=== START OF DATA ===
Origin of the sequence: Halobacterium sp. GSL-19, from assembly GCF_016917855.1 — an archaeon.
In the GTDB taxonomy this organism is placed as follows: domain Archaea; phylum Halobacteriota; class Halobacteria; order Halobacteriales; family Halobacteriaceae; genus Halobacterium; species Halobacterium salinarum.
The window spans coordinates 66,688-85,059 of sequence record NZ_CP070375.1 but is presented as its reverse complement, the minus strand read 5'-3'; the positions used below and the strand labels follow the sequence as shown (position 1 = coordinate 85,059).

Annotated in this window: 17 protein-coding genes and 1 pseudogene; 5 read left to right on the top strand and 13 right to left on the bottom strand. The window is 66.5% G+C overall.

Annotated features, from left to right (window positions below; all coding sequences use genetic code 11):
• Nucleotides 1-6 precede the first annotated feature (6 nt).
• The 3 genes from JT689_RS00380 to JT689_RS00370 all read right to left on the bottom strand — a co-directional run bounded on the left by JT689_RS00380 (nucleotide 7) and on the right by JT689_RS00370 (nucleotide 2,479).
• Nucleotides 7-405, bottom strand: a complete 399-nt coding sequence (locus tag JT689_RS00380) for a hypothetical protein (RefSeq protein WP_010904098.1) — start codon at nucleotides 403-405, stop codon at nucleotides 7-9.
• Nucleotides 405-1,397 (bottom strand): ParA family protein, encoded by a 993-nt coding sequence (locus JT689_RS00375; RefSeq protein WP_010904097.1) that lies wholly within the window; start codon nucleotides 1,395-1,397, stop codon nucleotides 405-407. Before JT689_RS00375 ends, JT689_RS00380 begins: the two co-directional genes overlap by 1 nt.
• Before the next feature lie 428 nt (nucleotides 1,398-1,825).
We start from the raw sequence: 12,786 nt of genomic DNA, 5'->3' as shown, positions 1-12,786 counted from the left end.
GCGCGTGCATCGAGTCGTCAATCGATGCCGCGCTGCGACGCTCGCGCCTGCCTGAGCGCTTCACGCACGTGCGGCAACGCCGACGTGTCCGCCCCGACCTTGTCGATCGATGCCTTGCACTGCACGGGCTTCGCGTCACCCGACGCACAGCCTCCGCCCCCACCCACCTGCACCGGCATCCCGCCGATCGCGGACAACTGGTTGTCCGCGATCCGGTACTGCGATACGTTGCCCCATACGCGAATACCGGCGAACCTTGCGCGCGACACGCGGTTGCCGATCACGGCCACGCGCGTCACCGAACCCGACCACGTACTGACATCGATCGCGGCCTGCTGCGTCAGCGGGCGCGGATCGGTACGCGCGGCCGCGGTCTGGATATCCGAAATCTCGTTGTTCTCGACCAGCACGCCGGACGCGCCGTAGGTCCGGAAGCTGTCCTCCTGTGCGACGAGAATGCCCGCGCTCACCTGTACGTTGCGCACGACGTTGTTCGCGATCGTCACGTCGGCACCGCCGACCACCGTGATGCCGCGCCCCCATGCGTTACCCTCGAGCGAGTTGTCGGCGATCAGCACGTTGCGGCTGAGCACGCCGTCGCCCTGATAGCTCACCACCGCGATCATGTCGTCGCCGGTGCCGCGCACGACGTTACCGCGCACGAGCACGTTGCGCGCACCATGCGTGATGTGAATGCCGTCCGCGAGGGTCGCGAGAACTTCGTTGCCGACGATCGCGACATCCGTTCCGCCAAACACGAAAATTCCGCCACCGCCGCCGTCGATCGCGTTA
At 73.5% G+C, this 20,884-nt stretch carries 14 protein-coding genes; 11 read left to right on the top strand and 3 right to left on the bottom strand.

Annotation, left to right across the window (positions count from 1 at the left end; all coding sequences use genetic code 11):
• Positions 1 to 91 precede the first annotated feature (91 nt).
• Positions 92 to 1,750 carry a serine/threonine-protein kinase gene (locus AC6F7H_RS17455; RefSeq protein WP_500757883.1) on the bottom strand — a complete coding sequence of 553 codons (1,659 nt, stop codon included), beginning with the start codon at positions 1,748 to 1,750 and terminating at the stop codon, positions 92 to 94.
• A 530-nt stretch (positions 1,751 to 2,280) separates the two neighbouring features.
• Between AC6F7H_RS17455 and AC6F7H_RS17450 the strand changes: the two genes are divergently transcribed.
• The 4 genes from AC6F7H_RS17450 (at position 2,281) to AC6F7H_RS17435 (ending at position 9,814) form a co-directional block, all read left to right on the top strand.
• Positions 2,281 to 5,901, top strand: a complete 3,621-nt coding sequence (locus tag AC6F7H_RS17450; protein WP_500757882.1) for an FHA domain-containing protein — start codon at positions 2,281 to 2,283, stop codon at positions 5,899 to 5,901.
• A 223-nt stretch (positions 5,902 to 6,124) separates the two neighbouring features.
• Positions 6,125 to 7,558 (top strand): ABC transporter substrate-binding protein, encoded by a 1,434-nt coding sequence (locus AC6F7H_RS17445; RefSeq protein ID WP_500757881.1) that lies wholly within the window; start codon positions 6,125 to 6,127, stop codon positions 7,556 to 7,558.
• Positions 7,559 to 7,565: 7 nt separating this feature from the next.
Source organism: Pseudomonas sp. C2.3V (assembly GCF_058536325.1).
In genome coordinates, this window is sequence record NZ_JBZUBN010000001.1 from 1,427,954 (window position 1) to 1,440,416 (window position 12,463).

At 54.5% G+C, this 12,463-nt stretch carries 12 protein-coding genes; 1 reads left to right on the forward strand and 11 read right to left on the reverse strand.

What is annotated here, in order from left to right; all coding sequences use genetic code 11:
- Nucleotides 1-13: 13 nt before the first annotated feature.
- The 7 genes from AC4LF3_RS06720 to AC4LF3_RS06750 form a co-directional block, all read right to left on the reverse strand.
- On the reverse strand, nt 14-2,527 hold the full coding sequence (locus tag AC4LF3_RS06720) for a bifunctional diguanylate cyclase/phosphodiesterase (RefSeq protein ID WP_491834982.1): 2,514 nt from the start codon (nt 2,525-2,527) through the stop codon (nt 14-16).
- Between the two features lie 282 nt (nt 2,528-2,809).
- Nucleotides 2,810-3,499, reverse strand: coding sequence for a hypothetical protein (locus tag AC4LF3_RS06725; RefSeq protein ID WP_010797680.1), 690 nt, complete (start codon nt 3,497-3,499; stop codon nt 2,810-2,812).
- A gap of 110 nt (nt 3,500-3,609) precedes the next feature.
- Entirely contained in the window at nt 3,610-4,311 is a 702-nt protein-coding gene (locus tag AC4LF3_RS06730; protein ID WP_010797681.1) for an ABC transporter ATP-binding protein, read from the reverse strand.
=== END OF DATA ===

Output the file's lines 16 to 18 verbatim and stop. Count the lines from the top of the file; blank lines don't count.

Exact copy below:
• Positions 92 to 1,750 carry a serine/threonine-protein kinase gene (locus AC6F7H_RS17455; RefSeq protein WP_500757883.1) on the bottom strand — a complete coding sequence of 553 codons (1,659 nt, stop codon included), beginning with the start codon at positions 1,748 to 1,750 and terminating at the stop codon, positions 92 to 94.
• A 530-nt stretch (positions 1,751 to 2,280) separates the two neighbouring features.
• Between AC6F7H_RS17455 and AC6F7H_RS17450 the strand changes: the two genes are divergently transcribed.